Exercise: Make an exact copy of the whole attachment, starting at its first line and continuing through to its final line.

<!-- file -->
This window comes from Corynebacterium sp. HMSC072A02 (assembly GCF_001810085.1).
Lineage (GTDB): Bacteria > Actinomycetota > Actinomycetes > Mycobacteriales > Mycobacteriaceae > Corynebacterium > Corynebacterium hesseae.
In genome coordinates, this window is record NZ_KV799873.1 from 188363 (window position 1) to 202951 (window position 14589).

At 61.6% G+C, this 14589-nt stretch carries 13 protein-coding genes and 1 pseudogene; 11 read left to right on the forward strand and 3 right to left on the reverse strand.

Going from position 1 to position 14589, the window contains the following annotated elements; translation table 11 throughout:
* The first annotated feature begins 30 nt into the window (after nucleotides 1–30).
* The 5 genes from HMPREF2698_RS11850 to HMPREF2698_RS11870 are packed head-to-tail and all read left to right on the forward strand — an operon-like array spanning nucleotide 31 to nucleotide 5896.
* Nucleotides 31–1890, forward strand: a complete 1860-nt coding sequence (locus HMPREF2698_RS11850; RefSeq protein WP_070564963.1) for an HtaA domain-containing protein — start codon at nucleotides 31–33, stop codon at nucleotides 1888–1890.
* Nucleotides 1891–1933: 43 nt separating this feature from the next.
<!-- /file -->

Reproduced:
This window comes from Corynebacterium sp. HMSC072A02 (assembly GCF_001810085.1).
Lineage (GTDB): Bacteria > Actinomycetota > Actinomycetes > Mycobacteriales > Mycobacteriaceae > Corynebacterium > Corynebacterium hesseae.
In genome coordinates, this window is record NZ_KV799873.1 from 188363 (window position 1) to 202951 (window position 14589).

At 61.6% G+C, this 14589-nt stretch carries 13 protein-coding genes and 1 pseudogene; 11 read left to right on the forward strand and 3 right to left on the reverse strand.

Going from position 1 to position 14589, the window contains the following annotated elements; translation table 11 throughout:
* The first annotated feature begins 30 nt into the window (after nucleotides 1–30).
* The 5 genes from HMPREF2698_RS11850 to HMPREF2698_RS11870 are packed head-to-tail and all read left to right on the forward strand — an operon-like array spanning nucleotide 31 to nucleotide 5896.
* Nucleotides 31–1890, forward strand: a complete 1860-nt coding sequence (locus HMPREF2698_RS11850; RefSeq protein WP_070564963.1) for an HtaA domain-containing protein — start codon at nucleotides 31–33, stop codon at nucleotides 1888–1890.
* Nucleotides 1891–1933: 43 nt separating this feature from the next.